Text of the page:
• Learn first-hand problem solving skills from an experienced bench jeweler.

So don't miss out, I will see you in the class!


Meet Your Teacher

Teacher Profile Image

Huiyi Tan

Gemmologist + Jeweler


I have been working on the jewellery making bench since 2003, and have since become internationally qualified with the following professional boards:
GIA Graduate Gemmologist (US) with GIA scholarship
GIA Accredited jewellery Professional (US) 
Professional Optical Diamond Setter (Belgium)
MA in jewellery Design (UK)‍
GIA Graduate Pearls (US).

I combine both traditional methods and modern technology to create jewellery at my well-equipped studio, which is located in the beautiful Cornish countryside in the UK. My handmade jewellery has been delivered to over 53 countries around the world.

You can see my handmade jewellery on Etsy.
For behind the scenes, you can find me on YouTube.

After working on the bench for almost two decades, I&rs... See full profile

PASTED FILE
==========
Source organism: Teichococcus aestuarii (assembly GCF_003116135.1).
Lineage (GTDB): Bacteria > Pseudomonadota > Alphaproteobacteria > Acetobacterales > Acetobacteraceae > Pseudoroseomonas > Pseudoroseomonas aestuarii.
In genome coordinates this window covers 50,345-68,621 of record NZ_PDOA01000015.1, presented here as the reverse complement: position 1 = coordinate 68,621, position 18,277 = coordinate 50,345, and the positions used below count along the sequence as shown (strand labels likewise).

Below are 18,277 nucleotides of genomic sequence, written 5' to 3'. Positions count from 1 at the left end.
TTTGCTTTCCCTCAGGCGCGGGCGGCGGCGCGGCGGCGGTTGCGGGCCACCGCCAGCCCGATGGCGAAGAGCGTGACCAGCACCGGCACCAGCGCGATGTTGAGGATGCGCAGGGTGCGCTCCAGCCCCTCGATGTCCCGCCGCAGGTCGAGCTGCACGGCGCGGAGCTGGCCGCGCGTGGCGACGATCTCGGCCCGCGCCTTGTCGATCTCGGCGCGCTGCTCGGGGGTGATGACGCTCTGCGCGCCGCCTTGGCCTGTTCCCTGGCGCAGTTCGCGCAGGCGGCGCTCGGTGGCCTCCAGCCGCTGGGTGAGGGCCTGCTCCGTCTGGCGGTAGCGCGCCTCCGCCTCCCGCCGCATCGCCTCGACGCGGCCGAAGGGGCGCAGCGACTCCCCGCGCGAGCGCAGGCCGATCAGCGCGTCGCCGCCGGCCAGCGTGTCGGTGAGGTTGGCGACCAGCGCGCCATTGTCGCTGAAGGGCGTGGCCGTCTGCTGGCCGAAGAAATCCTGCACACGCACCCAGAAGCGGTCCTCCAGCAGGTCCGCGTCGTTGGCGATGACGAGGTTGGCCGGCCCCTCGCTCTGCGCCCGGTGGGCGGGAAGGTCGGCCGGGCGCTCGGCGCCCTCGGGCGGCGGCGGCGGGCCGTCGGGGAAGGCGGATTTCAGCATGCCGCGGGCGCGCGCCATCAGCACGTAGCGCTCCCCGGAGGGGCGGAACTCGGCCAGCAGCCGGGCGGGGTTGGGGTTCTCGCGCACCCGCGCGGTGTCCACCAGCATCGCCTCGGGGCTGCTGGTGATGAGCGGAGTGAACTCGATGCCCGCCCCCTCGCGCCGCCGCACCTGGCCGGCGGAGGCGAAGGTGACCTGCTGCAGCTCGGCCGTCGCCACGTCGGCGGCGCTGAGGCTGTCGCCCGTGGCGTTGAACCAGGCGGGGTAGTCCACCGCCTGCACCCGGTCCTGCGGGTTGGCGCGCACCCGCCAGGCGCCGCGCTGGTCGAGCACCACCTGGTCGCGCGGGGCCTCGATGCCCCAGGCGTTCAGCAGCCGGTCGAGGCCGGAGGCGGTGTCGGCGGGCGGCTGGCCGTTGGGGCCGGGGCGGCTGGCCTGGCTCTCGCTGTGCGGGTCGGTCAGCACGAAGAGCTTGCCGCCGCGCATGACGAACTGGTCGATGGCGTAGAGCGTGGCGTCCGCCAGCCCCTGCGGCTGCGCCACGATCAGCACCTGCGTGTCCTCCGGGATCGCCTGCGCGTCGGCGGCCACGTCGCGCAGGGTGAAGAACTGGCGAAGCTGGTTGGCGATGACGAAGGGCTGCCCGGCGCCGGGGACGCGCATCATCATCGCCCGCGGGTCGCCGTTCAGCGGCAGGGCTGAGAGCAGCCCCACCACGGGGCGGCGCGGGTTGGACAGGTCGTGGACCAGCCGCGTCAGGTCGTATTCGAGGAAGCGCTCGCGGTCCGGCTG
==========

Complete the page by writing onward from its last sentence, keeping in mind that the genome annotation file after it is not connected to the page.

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1. Jewelry Making for Beginners: Making Color Pencil Jewelry at Home: [MUSIC] Hi, my name is Hui. I'm a full-time professional jeweler in the UK. I gained my gemstone knowledge and jewelry making skills by having formal training in the UK, US, and Belgium. After that, I have been refining my knowledge and skills through everyday practice for over 18 years. By taking my class on Skillshare, you will learn professional jewelry making skills at your leisure without having to travel around the world in person like what I did in the old days. I have been making and selling this color pencil jewelry for more than 10 years. They have been delivered to my customers over 30 different countries. I have also been commissioned to make a set of colored pencil jewelry for the counters of Faber-Castell. This is the first time I'm sharing how I make them. Join me in this class and I will walk you through all the steps with my personal tips. In this class, you will learn how to make fun jewelry from beginning to finish. When you finish this class, you'll be confident to make your own color pencils, stuffed earrings, bangle earrings and necklaces from scratch, like a pro, as they are very easy and quick to make. You can make many of them in one go, to have a collection of your own. You can also give them as a surprise handmade gift to your friends and family members on any occasion. The skill you'll practice in this class can also be applied to work on any precious metal and base metal jewelry in future projects. For instance, you will learn how to set up and use a jeweler saw, how to assemble finished jewelry without hot soldering and some basic wire work. This class is for anyone who want to add fun and colors to their everyday life. No previous jewelry making experience is required. If this is your first time making jewelry, you will learn the most basic jewelry making skills and have a taste of making finished jewelry from scratch. Don't miss out. I'll see you in class. 2. Class Project: [MUSIC] Thank you so much for joining this class. Let me show you what we are going to make today. First, we're going to make color pencils stop earring's. Next, we'll be making color pencil dangle earrings in two different ways. Lastly, I will show you how to give your color pencil a distress look, and use them to make your own colorful necklace. The reason I choose this project to begin with is, color pencil jewelry is super easy to make, and the outcome is nothing but fun. With so many colored pencil choices in the market, they are endless, colorful possibilities. As no previous jewelry making experience is required. This is a great step to start for any beginners who are interested in jewelry making, or anyone who wants to add fun, and colors to their everyday life. This jewelry is really simple to make. Getting all the tools, and materials ready will easily set yourself up for a successful project. After that, the key is to go through all the lessons which have been carefully structured, which is a bit more in depth than the one before. In the fourth lesson, I will share with you my various solutions for different problems I have encountered throughout the years making this color pencil jewelry myself. In this way, you'll be able to achieve the best results in no time. The first step to initiate this project before diving into the main lessons is to get all the materials and tools ready. No worries if you have a hard time finding any of these from your local shops. Everything you need is listed in PDF format in the project and resources section with links to purchase online. In this way, you don't even need to leave your home, everything you need to finish this project will be delivered to your doorstep. As you go along, don't forget to share your progress pictures, and all the finished color pencil jewelry you have created in the project gallery. It will be even better if you could share the pictures of how they look on you, or your happy friends, and loved ones wearing the color pencil jewelry you create for them. I look forward to see your colorful creations in the project section. Now, let's get started in the next lesson. 3. Making Color Pencil Stud Earrings: [MUSIC] Am so excited to see you in the class. In this lesson, we're going to start from the easiest project, making color pencils stacked earrings. All you learn in this class will set the foundation for the next two. Let me quickly run through what you will need for this lesson: color pencils, juda saw with a number to saw blade, sandpaper off 320 grit, a ruler, a cocktail stick, it's called toothpick in America or any stick you can find around, a scriber, or anything with a pointy tip, for example, a pin or a screw will work as well, araldite two-part epoxy adhesive, air pin with backed in surgical steel to avoid allergy, finally some old newspaper to cover the surface for easy tidying later. You can download this full list from the project and resources section with the link to purchase online. Super convenient. Once you have gathered all the materials, let's set up your saw. A jeweler saw can almost cut everything from platinum to stainless steel. In this project, we're going to use it for a very soft material. To set a saw blade right, let's have a look at its structure in a close-up view. It has teeth on one side and a smooth straight light on the other. You will want to psi with the cutting teeth facing outward and downwards by how it look on the left-hand side of this picture? The one on the right-hand side has the teeth facing upwards, it won't cut. However, the problem is each tooth is less than one mm white, and we don't have super eyesight to see if they're facing downwards or not. A little trick here to make sure the teeth facing the way we want is that we can have the blade lightly touch our finger. If it can easily slide down the blade, the teeth are facing upwards. If we can feel the pointy teeth on the edge, we know it's facing downwards. Now we have the saw blade facing the right direction. Put one end of the blade into the far clamp and tighten it. Then place the handle against your shoulder and put some pressure on the handle by leaning onto it. Now we can tighten the near clamp. That way, when you release, the saw blade will be tensioned. To test if it is tight, you can lightly pluck the blade. Just like how we do that on a guitar string. When you hear a noise like this from the blade [BACKGROUND] you know it is tight enough and it will cut efficiently. When you use the saw to cut, one way is to move it forward and backwards against our body. However, the hand holding it has to apply pressure all the way pushing the saw downwards to get it work. This can be very tiring if you're cutting things for more than three minutes. The other option is to move the soar upwards and downwards. In this way, the weight of the saw will help us when pulling it downwards. Also do remember how the teeth look like on our saw blade. It will only cut the material when the saw is moving in one direction. In this case, it will cut when the saw moves downwards. With the help of gravity pulling the saw towards the floor. This will actually save you lots of strength during the cutting process. Next, we're going to prepare the surface and get the pencil ready. Here I use an old newspaper to collect the sawdust produced during the cutting process. In this lesson, am doing it on a jolous bench. But before I have this bench setup, I did it on my second hand dining table for the first three years. Basically, you can cut your color pencil on a table, a chair or any flat surface you can find around you. If your pencil has some letters on, such as the brand name, you might want to cut off the words and only use the color parts. The pencil I choose has two colors joined together. I will cut it in half to make two pair starts earrings. One pair in red and one pair in yellow. [MUSIC] Now my pencils are ready. I want each of my pieces to be about six to seven mm. I use the ruler and my scriber to make a mark on seven mm. I make two marks for a pair of my pencil pieces. Here to guide my soberly, I put my thumb next to the place where I need to cut the pencil. [MUSIC] Instead of cutting the pencil all the way through, I rotate the pencil during the cutting process. I will explain why I do this in the problem shooting section. The first piece of the pencil is cut. I need to do the same on my second one. [MUSIC] Again, I keep rotating the pencil when cutting. When I make the yellow pair, I have zoomed out the camera a bit to show you how I hold the pencil tight during the cutting process. This part of the pencil has some words on, so I cut off that section and only keep the color part. Here, I use my thumb and index finger to push the color pencil to the surface I rest on. In this way, my pencil will not move anywhere when I cut it. Now, I have two pairs of color pencils prepared. Each of them is a similar height. They are ready to be cleaned. When grinding the pencil on the sandpaper, I maintain a circular motion and try to apply the pressure evenly. I do this to both sections of the pencil. What I want to achieve is a sharp edge and a smooth surface on both sections. One pencil piece is clean and tidy. I go through the same process for the next three pieces. The two pieces of yellow pencils are more or less at the same height, but for the right pair one is longer than the other. It needs to go back to the sandpaper to have it match the other red one. This actually happen quite often. Now I have two pieces of red pencils at the same height. In the next step, am going to glue the backs on. The glue I use here is the one that jewelers use to glue natural pose onto precious metal. This glue is make of two parts. Once they are mixed thoroughly, the mixture works as superglue. I use a stick to mix the glue, give you the good stuff until the color turns milky white. It's ready to use. If you're not sure whether you or your recipients are allergic to any material, surgical steel is the safest option. However, it's not easy to find surgical steel if you live in a remote area like I do. I have it listed in the project and resources section for you to download. Click the link on the PDF file and you can get them all delivered to your doorstep. When gluing them together, you can put the glue on the pencil and put the earring backed on top. I find it tidier by putting the glue on the flat disc as the glue will take some time to dry. If the air post is not in the center of the pencil, you can easily adjust the position at this stage. Now we leave them to dry for about eight hours. Once the glue is dry, you can put the earring backed on. Here, you have your pencils staked earrings ready. Congratulations, [MUSIC] you have just learnt how to setup a jeweler's saw, how to use the saw efficiently like a pro, also now you know which secret glue we jewelers use to stick paws onto silver, gold and platinum. Don't tell anyone. Its classified. In the next lesson, am going to teach you some basic wire work by showing you how to make color pencil dangle go earrings in two different ways. [MUSIC] 4. Making Color Pencil Dangle Earrings: [MUSIC] Welcome back. In this lesson, we're going to make color pencil dangle earrings. As this is a little bit more advanced than the previous lesson, we will need everything in the last project plus a pair of 4 mm pendant cups with pegs and jump rings in sterling silver, a pair of 3.8 mm eye screw for pendant, sometimes it's called screw eye bails, a pair of ear wire in surgical steel, 0.8 mm or 20 gauge sterling silver wire. We will need 20 cm length of this. Make sure this is nickel-free to avoid allergy. Plastic ear backs, a round forming mandrel, a 0.7 mm drill bit, a pair of snip nose pliers or flat nose pliers will work as well as long as the inner surface is flat. A pair of round nose pliers, a pair of shears for wire cutting, and 1.8 mm concave bar. All these tools are listed in the project and resources section. Let's get started. As I promised you that I'm going to show you how to make dangle earrings in two different ways. We need two pairs of color pencils. The pencil I've chosen are in pink and green with a round profile. Just as in the last lesson, here I use a scriber to mark for 7 mm to guide my cutting, and saw pencils just as before. [MUSIC] Great. My four pieces of color pencils are ready for sanding. I found that if I use coarser sandpaper, the surface on the pencil will look very rough. If I use a finer one, it take ages to get a smooth surface. It's about the balance of the finished surface we want to achieve, and the time we want to spend on the sanding process. Ideally, the quicker the better. Three hundred and twenty grits is just the right one in this case for color pencils. Here, I marked the center of the green pair of color pencils with my scriber. Next, I use my 0.7 mm drill bit to hand drill a hole in the center. As the pigment is really soft, you can drill the hole easily freehand like so. To get this started, I carefully drew a whole following the mark. Then I use my ring finger to push the end of the drill and rotate the drill clockwise with my thumb, index, and middle finger. This will drive the drill forward into the pencil with minimum effort. At this stage, make sure not to drill through the pencil. You can see the other end is still nice and smooth. Now I screw the eye bail into the pencil until it's tight. As the hole in the pencil is slightly smaller than the screw on this bail, the pencil will hold the bail tight, keep rotating, and push at the same time until the screw is completely hidden inside of the pencil and only the bail is out. This is how we want it to be. We repeat this on the next pencil to make it to a pair. Now I have a matching pair in lovely apple green. This color always reminds me of spring, a very hopeful color. Next, I'm going to put the pencil onto the surgical steel ear wire. If we push the decorative ball upwards a bit, you will see the loop is actually open. To open it, I push the end to one side. [MUSIC] Apparently it is not big enough to take the bail on the pencil. Let's open it a bit more. [MUSIC] Now the bail with the pencil can easily slide in. To close the loop, I use my snip nose pliers to push it back. With the help of gravity, the tiny opening gap will be covered by the bead above. Ta-da, one dangle earrings is ready. I just need to repeat this on the other pencil. To give you a better look, I have zoom in a bit to show you. I'm pushing the opening to the left-hand side here, but you can push it to the right-hand side, it's totally up to you which way is more convenient. [MUSIC] Here, the dangle earrings in surgical steel are ready. These pre-made ear wires are very handy. They give a very traditional and elegant look to these dangle earrings. However, if you want to have a more contemporary look, you might want to make your own ear wire. In the next step, I'm going to show you another way to make the dangle earring using nickel-free sterling silver. The reason for it being nickel-free is to avoid allergy. When we make jewelry, whenever the material touches the wearer's skin, we need to think about allergies. I will talk about this a bit more in the troubleshooting section. Here, I use the 4 mm pendant cup in sterling silver. As you can see, the cup has a dome shape. To modify it, I use the edge of my snip nose pliers to flatten it like so. You can use the flat nose pliers. As far as the inside is flat, it will do the job. I keep rotating it to make the cup a flat disc. However, I noticed that the jump ring has been bent in the previous stage so I adjusted with my snip nose pliers by carefully bending it back. This is more or less like it. From this angle, the little pack is still not 100 percent aligned with the jump ring. I bend it with my pliers. This is how we want it to be. Now, I repeat the process to the second pendant cup, with a closer up look in case you are watching this on your phone, like I always do. Perfect. This is just right. Flat and centered, the little bails are ready. We move on to prepare the color pencil. I mark the center of the color pencils with my pointy scriber, and then hand drill the holes in the pencil. Let's speed this up to pretend that I can do this super fast. In this step, the key is to make sure the hole is deep enough to take the peg. But we don't want to drill to go through the other end of the pencil. If you're worry, the drill might go too deep and accidentally go through the other end. You can cut the peg a little bit shorter and leave about 3 mm there. The idea of the peg is to maximize the surface area for the glue to quip. In the next step, I put the glue on. As we want as little glue to show on the surface as possible, I put the glue on the peg only. Once this is pushed into the hole, the glue will be squeezed up by the hole to the flat disc and spread out around between the pencil and the flat disc. In this way the glue won't show on the pencil. On the other hand, if I put the glue on the flat disc, the glue will be squeezed out between the disc and the pencil to show a circle of unsightly glue. Here's a picture of how the pencil would look like if we put the glue on the disc. We want it to look like the one on the left-hand side. Nice and clean. When we are waiting for the glue to dry, let's make the ear wire in sterling silver. Move the ruler up and down off the round forming mandrel to find roughly the 12 mm width, and then we can draw a line to mark like this. Next, I wrap around this mark twice to form two full circles. I will overlap this sterling silver wire a bit to make sure I can cut out two full circles. Here, I cut them out with my shears. [MUSIC] I use the round nose pliers to form a hook at the end of the opening like so. These little circles are for hanging the pencils. The opening ends on these circles will go to our ear loops. When the wire was cut by the shears, the end becomes sharp and uneven. We need to round this up to give a smooth touch to our skin. Here, I use this 1.8 mm concave bar to round the end of the wire. I normally use an electric motor to drive the bar. But here, I'm doing it with just my free hand to show that you don't need any complex tool to achieve the same result. Next, we're going to put the pencil on these hooks we just made. Simply hold the end of the opening and push it to one side, slide the hook in, and push the end back to close the circle. Job done. Here is the second pair of dangle earrings in a different style. I normally slide a plastic ear back on each to keep them safe on the ear loop. After all this hard work, we don't want to lose them. [MUSIC] Excellent. You have just learned some basic wire work, top gluing tips and how to drive a drill bit or bar simply with just your free hand. In the next lesson, I'm going to show you how to give a distress look to our color pencils to get that antique finish, and then use them to make our color pencil necklace. [MUSIC] 5. Making Color Pencil Necklace: Well done for completing the last two lessons. In this one, let's make a necklace. Up to this point you have made matching pairs of pencils. We're going to move on to the next level, working with more than 10 pencil pieces and each of them in a different length. Before we begin, I'm going to quickly run through the extra tools you need in this lesson. One 0.8 mm or 20 gauge silver plated wire with a long profile. This is sold in a row. A rotary drill, such as a Dremel drill, pillow drill, micro mortar, or handpiece with a pendant motor, but if you don't have one, just keep watching. I have a solution for your later in this class. Two of these 2.5 mm crimp beads, one necklace clasp, and a pair of goggles to protect your eyes if you're going to use an electric driven rotary drill. First of all, we're going to cut out a few random color pencils. Choose any color and length that you like. As we're going to approach it in a bit more casual style at this level, we don't need to measure any of them. We want to enjoy a relaxing, creative atmosphere by following our mood to cut the pencils to any length. We want to embrace the beauty of renderness. No need to carefully arrange anything. Just let our feelings guide us. The idea at this stage is to cut as many as you want in any color you would like to have. The more you cut out, the more you will have to choose from in the next step. Now, as we have been cutting for a while, you should have a collection of different color pencils in various lengths. This is exactly what we want. Next, we're going to drill holes through our color pencils. We want each hole to be half cm from one end of the pencil. We don't want to measure it, roughly will be fine. In this way, our necklace will have a casual look. Here I use a drill driven by a pendant motor. The price of such a pendant motor plus the handpiece ranges from $300-$500 roughly £250 or €250 and more. It depends on which brand you choose. If you enjoy working with professional tools, this pendant motor and handpieces are super handy combined with the right drill bit. They can be used to drill through platinum, gold, stainless steel, etc, within minutes. The way to hold such a handpiece is to hold it just as you would hold onto a pencil. When drilling on the pencil, there are two things to watch out for. One, safely first. Make sure you wear a pair of goggles to protect your eyes and make sure your fingers is not on the other side of the pencil opposite the drill. Second, to get a tidy hole, make sure not to drill all the way through the pencil from one side always go about half and turn to the opposite side of the pencil to get the whole through. If you go all the way through, it's possible the paint on the pencil will be cracked by the drill pushing outwards from inside. Here's a picture of the hole drilled in different ways. Sometimes the crack will be bigger than at other times. The results depends on the quality of the wood that your pencil is to make off and how hard you're pushing the drill bit. As we know what we're doing, the holes we drill will always be nice and neat. Here's the way to make sure both holes will meet. Make a mark where your first hole will be drilled, then use your ruler, just rotate the pencil along at the same level to the opposite side and make another mark. This way your holes will meet in the middle. After a while, you'll be able to do this just by eye. It's easy. The wire we use to make the necklace measures 0.8 mm diameter or 20 gauge. The drill bit we choose here is 1.2 mm diameter to make sure the pencils can slide freely along the necklace wire. Obviously, if you have an electric rotary motor or would like to invest in one, that's great, but you don't need these fancy and pricey tools for this project. Let me show you my way to bypass this tool for working with pencils. Remember how we handdrilled the pigment on the pencils in the previous lesson, more or less, we're going to do it in the same way. But the wood is harder than the pigment, simply use our fingers to push the drill bits is not enough. Instead, we put the drill bit on the table like this and put the pencil on top. Next, I use my left hand to push the pencil onto the tip of the drill bit at the same time, I rotate the drill bit with my right hand. In this way, we're using the table to do the job as we use our ring finger to do. When drilling freehand, you don't need to be strong to do this. I'm a tiny teeny person. If I can do this, no problem for you. Again, the trick is to not push the drill all the way through, go roughly halfway and then drill from the opposite side to get the hole through. In this way, you are in full control. As we have finished drilling all the pencils we have chosen, next, we're going to smooth the rough sections and sharp edges with our sandpaper. Instead of aiming for a complete flat section, I want the pencil to have a worn look. I lightly grind the section on the sandpaper to take the sharp edge off this pencil. I till the edge too have it touch the sandpaper and rotate it at the same time. Here, this side of the pencil has a worn look, uneven, but smooth to touch. We need to do this to the other side of this pencil and to the rest of our collection. If you want a bit of a distress antique look, use the sandpaper to wear away some of the paint randomly. Now, our pencils are well-prepared. Let's lay them out in the way we want them to be and then we move on to get our necklace wire ready. First, we need to decide how long we want our necklace to be. This is a picture of a general guide for choosing your necklace length. Obviously, just like clothes, a size medium will be big for some people, but just right for others. You will have to adjust accordingly whichever length you choose. We need to add about two cm or an inch to each end for us to make the loop at the end of our necklace and to put a clasp on. For instance, if you want to make an 18 inch necklace, you will need a 20 inch long wire. Now we need to make a loop at both ends of our wire. First, I slide a quick bead on to the wire, then mark two cm or one inch in from the end. Using our round nose pliers, we place the wire about a quarter of the way down the pliers and bend the wire to the left and right, just so forming a circle about three mm in diameter. Taking the end of the pliers, I gently hold on the joint and bend the wires back like this so that the wires are roughly at 90 degrees from each other. Now, holding the circle with the flat nose pliers, I pinch the ends together, mixed. You just need to slide the beads over both ends of the wire. You will need to pinch it to an oval shape to get it to go over the other wire and tied up to the circle. Now, lock it into place by flattening it with the pliers. Snip off the extra length with your shears so that it won't scratch your skin. Now, slide all your pencils onto the wire in the order we lay out earlier. Repeat this on the other end of the wire, but before you push the bead over both ends, slide your clasp into the hoop before closing and locking the bead. Here's your necklace done. [MUSIC] What an achievement. By creating antique looking pencils and using them to make your very own necklace, you have just learned more basic wire work, how to drill holes on wood efficiently with a rotary drill or even with just freehand. Give yourself a pat. Coming up, I'm going to share with you some troubleshooting tips from my bench. In this way, even this is your first time working with color pencils, it will save you lots of hustle by knowing the firsthand solution from my experience of making color pencil jewelry for over 10 years. [MUSIC] 6. Troubleshooting: Now you have learned how to make color pencils that are earrings, angle earrings, and necklaces. Let me go through some of the solutions for various situations you might tumble into in the making process. First, how to hold the object. Knowing how to secure the object, it's very important in any jewelry-making process. The principle that we want to achieve is to hold the object tight without destroying the surface of the object we are working with. Here, I show you how to hold a pencil when cutting. Hold a pencil, you need to cut with your thumb and index finger like this and push it down to the flat surface you have chosen to work on. Next, you use your middle finger to go directly under the bench and push upward. Use the rest of your fingers to support your middle finger. In this way, your pencil is locked tight and ready for cutting. This is the wooden pack on a jewelry bench. If you don't have one, no problem, where there is a wheel there's a way. Any table or flat surface will do as far as it doesn't wobble when you cut the pencil, it serves its purpose. Go to the corner of your surface and you can do the same like this. When grinding the pencil on sandpaper, hold it like this. Make sure your skin is clear above the sandpaper. Otherwise, you will give yourself a nasty grace. Second, how to avoid chipping your pencil. In the first lesson, I mentioned that you will have to keep rotating the pencil during the cutting process. Now, I will show you what would happen if you cut all the way through. The pressure of your saw will break the paint on your pencil, chipping them from inside in an unsightly way. You can easily avoid this by rotating the pencil during the cutting process. Third, how to clean the pencils. This is how your pencil will look like after the sanding process. If you simply dust it off, it will look like this. To avoid this look, use dark tape. Here's the result of using other types of tape. As you can see, the glue can stick onto your color pencils. After cleaning color pencils for over ten years, I have no mishaps with duct tape. No need to be an expensive brand. The cheapest one will do a nice job. Forth, how to avoid sloping pencil ends. The best way to avoid sloping pencil ends is to keep a circular motion when grinding them on the sandpaper. But we're not machines. It's totally normal to have a section like this. To correct it, you can either adjust the surface with your saw, [NOISE] or you can simply go back to the sandpaper and give it another go. Fifth, avoiding allergic reactions. Whenever the materials touch our skin, we need to think about allergies, such as when the ear pin or ear wire goes through the waivers a lot, or when the necklace wire touches our skin. We need to always keep in mind that we need to be mindful of allergies. The simplest way to avoid allergic reactions is when using base metal, use surgical steel for the part that touches our skin directly. This is also a good material to use. If you are going to give your jewelry as gifts, and if you're not sure if the recipient is allergic to any specific metal, if you're going to use precious metal in your jewelry, they are usually mixed with other metals to increase the hardness for durability and everyday use. If you can avoid nickel in the alloy, you have about 95 percent of all allergic cases covered. For the rest of the five percent, you will have to check with the individuals. Six, quality of the color pencil. Good-quality color pencils will save you lots of time in the working process. In this picture, you can easily see the difference in quality. The general guide is that the price you pay is normally reflected in the quality of the color pencil. Now, you have now all my top three secrets on color pencil jewelry and how I have made them since 2010. Yes, I have given out more than ten years of my experience in less than one hour. You can take over from here. Now, I'm out of the job. Coming up next, final thoughts. 7. Final Thoughts: [MUSIC] Well done. You have make it through all the lessons. Thank you so much for taking my class. I hope you have enjoyed it. You have learned some basic jewelry making skills through the arts of color pencil jewelry making. You now know how to set up and use a jeweler saw, how to apply jewelers glue, some drilling techniques, how to assemble finished jewelry without hot soldering, some basic wire work, and you also know that you need to take allergic reaction into account when making jewelry. More importantly, if there is one thing I hope you can take away from this class is that, don't let a lack of professional equipment stop you. There is always a workaround. I hope this class inspires you to create your own color pencils jewelry, or even starts you on your jewelry making journey. There are so many color pencil choices out there. Enjoy the making process and explore the possibilities. If you have made some pencil jewelry, I would love to see your creations. You can post your work to the project gallery on the class page here on Skillshare. If you found this class useful, please leave a review. For any questions, do post on the Discussion section. Make sure to follow me on Skillshare to stay informed of my upcoming classes. If you're interested in seeing me making jewelry or footage of behind the scenes, you can find me on my YouTube channel by going to my Skillshare profile. Or if you would like to check out the jewelry I have created, please visit my Etsy site at It has been my great pleasure to meet you on this wonderful platform. Until next time. [MUSIC]